“The Naked Bonobo” opens with this line. Saxon is retelling the history of the bonobo rise to stardom, but this is also a reminder that early ideas about chimpanzees often turned out to be woefully mistaken. What we know, or think that we know, can turn out to be wrong. That’s why it’s always a bad idea to base a moral value or a political goal on a conception of the facts. It can blow up in your face when that conception proves wrong. It can create a caustic ideology hostile to the truth and to academic inquiry. There is nothing sexy or egalitarian about that.

    Further reading

    Lynn Saxon’s blog | Goodreads

    Swingers: Bonobos are celebrated as peace-loving, matriarchal, and sexually liberated. Are they? by Ian Parker | The New Yorker

    Do bonobos really spend all their time having sex? by Henry Nicholls | BBC

    In the Bonobo World, Female Camaraderie Prevails by Natalie Angier | New York Times

    Category: Critical ThinkingEvolutionary Psychologypsychologyscienceskepticism

  • Article by: Edward Clint

    Ed Clint is an evolutionary psychologist, co-founder of Skeptic Ink, and USAF veteran.

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    • erudyte42

      Edward,

      Regarding, “Dissent done right.”

      Nice review I thought.

      What is skeptic ink’, and would you like to review ‘one of mine’?

      • Thanks. Skeptic Ink is a blog network focusing on skepticism and critical thinking as applied to a large variety of topics. How do you mean “one of mine”? Do you mean books?

        • erudyte42

          Sorry, yes. I self-published 3 books this year. Reading your article my mind went to this one…’The Drive for Mastery; A new model of the behavior agenda of all living things.’ A bit dramatic-sounding but it’s very real.

    • Durinn McFurren

      Excellent review, I really want to read this now!

      One quick note: gender or sex egalitarianism wouldn’t necessarily preclude an hierarchy, as long as that hierarchy included males/females in equal numbers at all levels. It could still involve a ‘class hierarchy,’ so to speak.

    • Cartesian Phantom

      Perhaps bonobos behave differently in captivity than out in the natural world. A lot of these examples of bonobos being violent are decontextualized. That being said, being either completely peaceful or completely violent is a myth. Too simplistic. Plus, who are we to judge these beings? Man has a greater ability to engage in violence.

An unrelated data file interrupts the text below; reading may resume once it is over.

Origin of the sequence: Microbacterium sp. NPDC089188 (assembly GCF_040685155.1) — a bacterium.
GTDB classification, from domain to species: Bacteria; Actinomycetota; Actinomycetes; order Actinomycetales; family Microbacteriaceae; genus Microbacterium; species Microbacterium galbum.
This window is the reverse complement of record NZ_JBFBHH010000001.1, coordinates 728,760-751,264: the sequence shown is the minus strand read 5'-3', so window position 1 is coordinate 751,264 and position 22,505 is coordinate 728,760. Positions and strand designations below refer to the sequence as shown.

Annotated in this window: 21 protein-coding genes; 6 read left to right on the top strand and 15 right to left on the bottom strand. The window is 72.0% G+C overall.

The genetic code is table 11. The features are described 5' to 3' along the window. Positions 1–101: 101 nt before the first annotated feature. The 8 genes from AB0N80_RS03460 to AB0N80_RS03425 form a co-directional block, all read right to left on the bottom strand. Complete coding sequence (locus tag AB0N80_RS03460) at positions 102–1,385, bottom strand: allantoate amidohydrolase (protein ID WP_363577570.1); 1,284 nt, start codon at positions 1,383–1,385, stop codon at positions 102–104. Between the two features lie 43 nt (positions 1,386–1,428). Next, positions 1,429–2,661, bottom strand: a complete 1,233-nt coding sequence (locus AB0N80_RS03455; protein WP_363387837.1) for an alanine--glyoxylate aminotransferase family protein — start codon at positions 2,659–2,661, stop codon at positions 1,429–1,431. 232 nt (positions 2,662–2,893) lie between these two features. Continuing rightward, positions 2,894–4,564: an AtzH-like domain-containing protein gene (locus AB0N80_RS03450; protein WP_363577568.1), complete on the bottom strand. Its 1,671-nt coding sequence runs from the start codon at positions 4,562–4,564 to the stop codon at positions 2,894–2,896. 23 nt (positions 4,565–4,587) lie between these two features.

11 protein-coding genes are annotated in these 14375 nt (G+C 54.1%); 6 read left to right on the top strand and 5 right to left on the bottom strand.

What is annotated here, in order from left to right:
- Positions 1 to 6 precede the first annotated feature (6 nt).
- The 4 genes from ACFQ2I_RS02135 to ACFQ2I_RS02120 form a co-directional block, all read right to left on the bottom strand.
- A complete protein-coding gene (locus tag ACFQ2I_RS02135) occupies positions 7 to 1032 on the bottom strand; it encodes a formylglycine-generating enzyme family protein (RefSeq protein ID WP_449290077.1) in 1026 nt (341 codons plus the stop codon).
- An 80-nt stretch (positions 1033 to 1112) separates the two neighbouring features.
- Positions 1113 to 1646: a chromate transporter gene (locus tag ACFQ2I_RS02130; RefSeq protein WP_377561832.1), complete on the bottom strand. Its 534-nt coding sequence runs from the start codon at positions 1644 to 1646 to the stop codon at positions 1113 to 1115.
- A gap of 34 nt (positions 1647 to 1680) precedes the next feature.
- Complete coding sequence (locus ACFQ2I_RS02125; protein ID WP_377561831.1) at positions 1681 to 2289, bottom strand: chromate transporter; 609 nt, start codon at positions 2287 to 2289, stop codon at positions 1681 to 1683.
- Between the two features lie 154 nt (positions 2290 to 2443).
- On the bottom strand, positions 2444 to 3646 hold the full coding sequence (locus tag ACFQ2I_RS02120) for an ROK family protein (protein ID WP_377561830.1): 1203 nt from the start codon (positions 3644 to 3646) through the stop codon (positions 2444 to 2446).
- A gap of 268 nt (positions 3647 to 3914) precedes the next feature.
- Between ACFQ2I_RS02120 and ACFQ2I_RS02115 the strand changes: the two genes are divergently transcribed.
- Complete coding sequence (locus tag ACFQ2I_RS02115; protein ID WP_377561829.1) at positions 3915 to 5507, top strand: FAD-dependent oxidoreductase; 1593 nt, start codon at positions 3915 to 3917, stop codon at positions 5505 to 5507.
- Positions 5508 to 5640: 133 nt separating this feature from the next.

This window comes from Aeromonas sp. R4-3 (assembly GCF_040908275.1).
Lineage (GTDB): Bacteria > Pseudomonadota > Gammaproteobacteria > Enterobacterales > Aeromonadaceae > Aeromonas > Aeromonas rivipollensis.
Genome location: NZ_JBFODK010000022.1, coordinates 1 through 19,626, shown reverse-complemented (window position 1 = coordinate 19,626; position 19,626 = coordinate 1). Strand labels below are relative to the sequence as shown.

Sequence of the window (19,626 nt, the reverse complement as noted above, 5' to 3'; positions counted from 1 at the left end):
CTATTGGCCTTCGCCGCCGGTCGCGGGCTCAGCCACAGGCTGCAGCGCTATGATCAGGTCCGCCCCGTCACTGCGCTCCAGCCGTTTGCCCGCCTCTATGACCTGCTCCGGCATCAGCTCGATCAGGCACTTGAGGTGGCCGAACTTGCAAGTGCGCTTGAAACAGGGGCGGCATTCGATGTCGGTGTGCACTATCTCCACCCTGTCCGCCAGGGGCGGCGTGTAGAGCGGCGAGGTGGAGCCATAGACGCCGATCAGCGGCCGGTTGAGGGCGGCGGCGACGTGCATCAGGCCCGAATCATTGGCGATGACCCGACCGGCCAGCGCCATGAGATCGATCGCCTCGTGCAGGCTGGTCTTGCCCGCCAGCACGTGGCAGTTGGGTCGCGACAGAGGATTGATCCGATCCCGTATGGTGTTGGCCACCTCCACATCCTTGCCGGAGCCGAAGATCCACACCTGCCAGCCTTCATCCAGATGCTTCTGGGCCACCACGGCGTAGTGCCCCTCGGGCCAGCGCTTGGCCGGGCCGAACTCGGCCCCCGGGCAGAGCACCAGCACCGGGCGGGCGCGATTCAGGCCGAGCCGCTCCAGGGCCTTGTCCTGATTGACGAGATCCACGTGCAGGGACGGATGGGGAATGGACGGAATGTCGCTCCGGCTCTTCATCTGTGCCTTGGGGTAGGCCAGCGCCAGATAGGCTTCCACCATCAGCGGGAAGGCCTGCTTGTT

• This is just a book review. If you want more details and context, read the book. The contexts of the aggression and violence are frequently discussed and hardly mysterious (rank, food, and mate competition, mostly).

        Whether they are “completely” peaceful was never the claim or counterclaim.

        who are we to judge these beings?

        I am not judging them. Such a thing strikes me as deeply absurd, like condemning a shark for killing fish. I am responding to others who are. I am reporting on misinformation and distortion of published research. Ignorance does not serve us or them.

        • Cartesian Phantom

          Is there really much of a need to read the book for context? (I want to read the book, and likely will.) The article gives the context. It explains that it’s hard to observe these beings in the natural world, so they created artificial areas for them to be observed.

          Fighting for food in captivity? Is that violent, or is it a natural reaction to stress, etc.? What living being wouldn’t react that way?

          Perhaps judging isn’t the right word, but there is a certain sense of irony here. It reminds me of when Anthropologists went to the Western world and observed the Yanamamo.

          They observed some stick matches and fights, if you will, and concluded that these are fierce and violent people. Perhaps they do fight, but the Yanamamo were never involved in any world wars. Plus the violence was decontextualized. For example, you give one group food and machetes, when different groups are already struggling for resources and outsiders (researchers and missionary types) are encroaching on your habitat in a country that is changing in a global market.